This article explains the problems that have arisen as a result of overreliance on conviction rates in cases of sexual violence. It identifies the core principles that should inform a model response to these crimes to further the goals of justice — i.e., offender accountability, victim well-being, and community safety. Finally, it discusses how prosecutors can broaden definitions of “success” in the prosecution of sexual violence, and how they can measure their current response as well as efforts toward improvement.
This project was supported by Grant No. 15JOVW-21-GK-02220-MUMU awarded by the U.S. Department of Justice, Office on Violence Against Women (OVW). The opinions, findings, conclusions, or recommendations expressed in this presentation are those of the authors and do not necessarily reflect the views of the Department of Justice.
Seeking Justice Through Sexual Violence Prosecutions
The history of racial discrimination against Black Americans in the United States created structural barriers and inequalities that Black women continue to face as victims of sexual violence, intimate partner violence, stalking, and human trafficking.. The article offers examples of how racial bias has shaped the criminal justice response to these crimes and provides prosecutors with tangible tools for eradicating biases against Black victims. Confronting-Racial-Bias-Against-Black-and-African-American-Victims
This annotated bibliography compiles legal research, social science research, assessment, and best practices and policies for addressing witness intimidation. The first section reviews legal literature that analyzes the legal foundations of witness intimidation, including Supreme Court decisions, statutes, and relevant case law. The second section contains social science research on victims’ experiences of intimidation, as well as implementation of laws and policies to address the problem. The third section summarizes evaluative reports on witness intimidation dynamics in particular communities. The final section, contains best practices and policies to be implemented based on the assessment and research foundations described above.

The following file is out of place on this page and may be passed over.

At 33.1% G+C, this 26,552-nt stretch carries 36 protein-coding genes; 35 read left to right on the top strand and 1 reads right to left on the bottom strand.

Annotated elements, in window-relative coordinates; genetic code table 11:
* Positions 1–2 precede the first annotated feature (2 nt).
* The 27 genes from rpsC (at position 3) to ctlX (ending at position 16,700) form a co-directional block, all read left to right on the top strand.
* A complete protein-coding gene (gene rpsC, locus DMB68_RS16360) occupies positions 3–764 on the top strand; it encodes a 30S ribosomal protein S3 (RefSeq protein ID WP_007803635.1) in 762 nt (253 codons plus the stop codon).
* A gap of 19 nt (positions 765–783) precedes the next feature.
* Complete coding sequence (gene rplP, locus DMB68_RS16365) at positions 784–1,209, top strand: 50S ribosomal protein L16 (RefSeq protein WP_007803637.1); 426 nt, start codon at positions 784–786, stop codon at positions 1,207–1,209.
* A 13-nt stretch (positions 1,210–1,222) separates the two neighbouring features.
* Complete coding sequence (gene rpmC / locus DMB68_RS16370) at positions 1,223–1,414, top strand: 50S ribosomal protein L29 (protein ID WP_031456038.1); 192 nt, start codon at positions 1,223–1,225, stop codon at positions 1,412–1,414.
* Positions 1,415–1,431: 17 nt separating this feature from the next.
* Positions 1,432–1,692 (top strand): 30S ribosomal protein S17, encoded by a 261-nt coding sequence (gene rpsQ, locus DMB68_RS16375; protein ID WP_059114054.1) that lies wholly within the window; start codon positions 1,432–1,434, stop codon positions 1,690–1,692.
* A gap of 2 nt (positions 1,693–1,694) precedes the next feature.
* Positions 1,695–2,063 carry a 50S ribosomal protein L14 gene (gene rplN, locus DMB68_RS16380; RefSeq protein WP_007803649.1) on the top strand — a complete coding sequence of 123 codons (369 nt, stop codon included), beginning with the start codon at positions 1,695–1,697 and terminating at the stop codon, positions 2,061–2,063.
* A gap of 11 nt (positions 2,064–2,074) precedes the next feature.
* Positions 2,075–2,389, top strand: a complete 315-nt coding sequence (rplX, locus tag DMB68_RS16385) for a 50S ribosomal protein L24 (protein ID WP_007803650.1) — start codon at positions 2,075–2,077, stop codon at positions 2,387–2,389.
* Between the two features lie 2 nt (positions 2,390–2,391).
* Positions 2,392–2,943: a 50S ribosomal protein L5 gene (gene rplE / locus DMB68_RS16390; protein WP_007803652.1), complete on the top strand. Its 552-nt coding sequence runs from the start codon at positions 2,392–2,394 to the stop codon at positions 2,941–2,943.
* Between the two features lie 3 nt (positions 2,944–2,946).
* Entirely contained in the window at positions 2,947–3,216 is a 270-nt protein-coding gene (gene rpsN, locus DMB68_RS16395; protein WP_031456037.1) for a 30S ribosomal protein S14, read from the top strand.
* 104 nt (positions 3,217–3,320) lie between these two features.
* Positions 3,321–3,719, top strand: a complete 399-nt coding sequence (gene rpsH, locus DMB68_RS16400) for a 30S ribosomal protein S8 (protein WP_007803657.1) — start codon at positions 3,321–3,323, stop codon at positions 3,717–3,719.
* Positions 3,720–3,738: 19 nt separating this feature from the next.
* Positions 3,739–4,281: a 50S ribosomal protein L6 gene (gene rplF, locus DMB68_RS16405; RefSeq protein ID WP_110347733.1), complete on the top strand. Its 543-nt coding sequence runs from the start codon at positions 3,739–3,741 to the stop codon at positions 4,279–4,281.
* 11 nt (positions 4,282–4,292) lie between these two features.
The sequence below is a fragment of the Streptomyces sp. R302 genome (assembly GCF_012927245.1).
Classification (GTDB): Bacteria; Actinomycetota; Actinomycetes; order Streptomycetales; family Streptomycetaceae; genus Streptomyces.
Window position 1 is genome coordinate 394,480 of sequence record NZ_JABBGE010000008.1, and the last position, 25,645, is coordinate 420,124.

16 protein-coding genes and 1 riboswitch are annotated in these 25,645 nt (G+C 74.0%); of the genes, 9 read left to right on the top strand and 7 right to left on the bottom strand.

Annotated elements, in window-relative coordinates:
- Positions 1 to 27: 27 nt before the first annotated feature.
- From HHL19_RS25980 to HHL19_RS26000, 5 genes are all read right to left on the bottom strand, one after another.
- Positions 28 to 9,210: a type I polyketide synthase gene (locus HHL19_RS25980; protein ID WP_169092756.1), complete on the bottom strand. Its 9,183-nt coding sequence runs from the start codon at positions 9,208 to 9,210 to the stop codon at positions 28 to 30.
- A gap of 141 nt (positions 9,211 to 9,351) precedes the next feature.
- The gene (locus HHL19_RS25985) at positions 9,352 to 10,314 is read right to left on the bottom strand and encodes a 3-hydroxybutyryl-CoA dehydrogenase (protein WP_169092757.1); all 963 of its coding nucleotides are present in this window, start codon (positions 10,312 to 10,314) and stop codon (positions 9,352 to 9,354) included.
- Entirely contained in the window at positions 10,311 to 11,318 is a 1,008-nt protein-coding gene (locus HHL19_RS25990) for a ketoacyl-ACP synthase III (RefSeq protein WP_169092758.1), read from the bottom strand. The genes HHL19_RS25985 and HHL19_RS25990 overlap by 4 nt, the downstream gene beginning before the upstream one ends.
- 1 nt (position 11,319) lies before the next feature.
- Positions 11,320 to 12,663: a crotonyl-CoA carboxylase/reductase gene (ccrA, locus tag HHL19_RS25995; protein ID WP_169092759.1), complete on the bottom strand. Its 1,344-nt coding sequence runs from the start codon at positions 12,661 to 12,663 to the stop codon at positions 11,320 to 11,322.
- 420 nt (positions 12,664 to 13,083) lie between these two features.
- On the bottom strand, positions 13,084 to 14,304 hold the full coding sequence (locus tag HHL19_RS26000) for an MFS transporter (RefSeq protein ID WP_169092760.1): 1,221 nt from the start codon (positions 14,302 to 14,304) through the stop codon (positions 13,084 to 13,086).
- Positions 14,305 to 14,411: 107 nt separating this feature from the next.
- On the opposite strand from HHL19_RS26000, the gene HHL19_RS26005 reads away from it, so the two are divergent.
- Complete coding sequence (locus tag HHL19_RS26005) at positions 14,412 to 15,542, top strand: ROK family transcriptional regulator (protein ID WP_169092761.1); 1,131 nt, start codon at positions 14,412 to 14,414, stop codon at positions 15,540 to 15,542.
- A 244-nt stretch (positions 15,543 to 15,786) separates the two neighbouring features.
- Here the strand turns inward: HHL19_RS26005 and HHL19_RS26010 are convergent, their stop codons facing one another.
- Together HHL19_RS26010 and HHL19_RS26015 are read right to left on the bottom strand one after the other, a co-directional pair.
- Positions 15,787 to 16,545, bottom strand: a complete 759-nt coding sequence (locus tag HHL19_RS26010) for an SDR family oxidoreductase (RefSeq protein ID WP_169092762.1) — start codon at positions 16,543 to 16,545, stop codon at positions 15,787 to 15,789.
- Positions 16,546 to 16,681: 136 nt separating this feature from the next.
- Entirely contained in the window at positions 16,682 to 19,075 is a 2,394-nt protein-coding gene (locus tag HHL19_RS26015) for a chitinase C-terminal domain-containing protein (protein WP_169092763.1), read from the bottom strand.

The pervasive problem of victim/witness intimidation in the criminal justice system requires a strategy for change and firm commitments from leaders and practitioners alike. This resource includes tools for practitioners to use collaboratively within their communities. These tools provide criminal justice leaders with concrete guidance to implement best practices in preventing and responding to witness intimidation. The resource defines the problem, identifies concrete solutions, and outlines a process for assessing and improving witness safety.
Prosecutorial effectiveness is commonly measured by conviction rates, largely because they are readily available. But, are conviction rates an accurate measure of success? Experienced prosecutors know they won’t win every case. In fact, some would argue that if you aren’t losing any cases, you aren’t trying the right ones. This Strategies Newsletter discusses promising sexual assault prosecution strategies as well as ways of measuring effectiveness in ways that do not rely solely upon conviction rates. The article also offers other, more meaningful performance measures, and describes how they can be used to more accurately measure and sustain effective prosecution practices.
Prosecutorial effectiveness is commonly measured by conviction rates, largely because they are readily available. But, are conviction rates an accurate measure of success? Experienced prosecutors know they won’t win every case. In fact, some would argue that if you aren’t losing any cases, you aren’t trying the right ones. This presentation discusses promising sexual assault prosecution strategies as well as measuring effectiveness in a way that does not rely solely upon conviction rates. The presenters discuss other, more meaningful performance measures, and describe how they can be used to more accurately measure and sustain effective prosecution practices.
This webinar recording should qualify prosecutors for 1.5 hours of continuing legal education (CLE) credits. Prosecutors are encouraged to contact their state bar association in reference to application requirements and related fees.